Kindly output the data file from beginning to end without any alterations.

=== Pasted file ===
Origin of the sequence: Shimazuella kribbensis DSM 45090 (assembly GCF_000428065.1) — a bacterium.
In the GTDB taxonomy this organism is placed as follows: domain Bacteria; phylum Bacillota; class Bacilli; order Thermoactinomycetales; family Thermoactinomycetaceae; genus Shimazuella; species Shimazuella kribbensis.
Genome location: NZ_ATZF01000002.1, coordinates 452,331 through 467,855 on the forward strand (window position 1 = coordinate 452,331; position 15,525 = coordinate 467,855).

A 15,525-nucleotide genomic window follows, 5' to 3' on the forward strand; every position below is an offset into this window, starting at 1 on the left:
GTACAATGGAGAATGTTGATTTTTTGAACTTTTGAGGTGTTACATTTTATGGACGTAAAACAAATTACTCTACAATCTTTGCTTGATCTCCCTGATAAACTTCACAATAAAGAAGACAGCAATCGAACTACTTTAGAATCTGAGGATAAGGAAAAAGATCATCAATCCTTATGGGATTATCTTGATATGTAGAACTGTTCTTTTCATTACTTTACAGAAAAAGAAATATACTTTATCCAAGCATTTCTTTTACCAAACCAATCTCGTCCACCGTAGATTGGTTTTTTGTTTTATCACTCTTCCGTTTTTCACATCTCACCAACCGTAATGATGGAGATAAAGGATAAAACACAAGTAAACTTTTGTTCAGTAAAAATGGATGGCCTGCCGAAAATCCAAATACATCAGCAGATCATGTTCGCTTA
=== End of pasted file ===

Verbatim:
Origin of the sequence: Shimazuella kribbensis DSM 45090 (assembly GCF_000428065.1) — a bacterium.
In the GTDB taxonomy this organism is placed as follows: domain Bacteria; phylum Bacillota; class Bacilli; order Thermoactinomycetales; family Thermoactinomycetaceae; genus Shimazuella; species Shimazuella kribbensis.
Genome location: NZ_ATZF01000002.1, coordinates 452,331 through 467,855 on the forward strand (window position 1 = coordinate 452,331; position 15,525 = coordinate 467,855).

A 15,525-nucleotide genomic window follows, 5' to 3' on the forward strand; every position below is an offset into this window, starting at 1 on the left:
GTACAATGGAGAATGTTGATTTTTTGAACTTTTGAGGTGTTACATTTTATGGACGTAAAACAAATTACTCTACAATCTTTGCTTGATCTCCCTGATAAACTTCACAATAAAGAAGACAGCAATCGAACTACTTTAGAATCTGAGGATAAGGAAAAAGATCATCAATCCTTATGGGATTATCTTGATATGTAGAACTGTTCTTTTCATTACTTTACAGAAAAAGAAATATACTTTATCCAAGCATTTCTTTTACCAAACCAATCTCGTCCACCGTAGATTGGTTTTTTGTTTTATCACTCTTCCGTTTTTCACATCTCACCAACCGTAATGATGGAGATAAAGGATAAAACACAAGTAAACTTTTGTTCAGTAAAAATGGATGGCCTGCCGAAAATCCAAATACATCAGCAGATCATGTTCGCTTA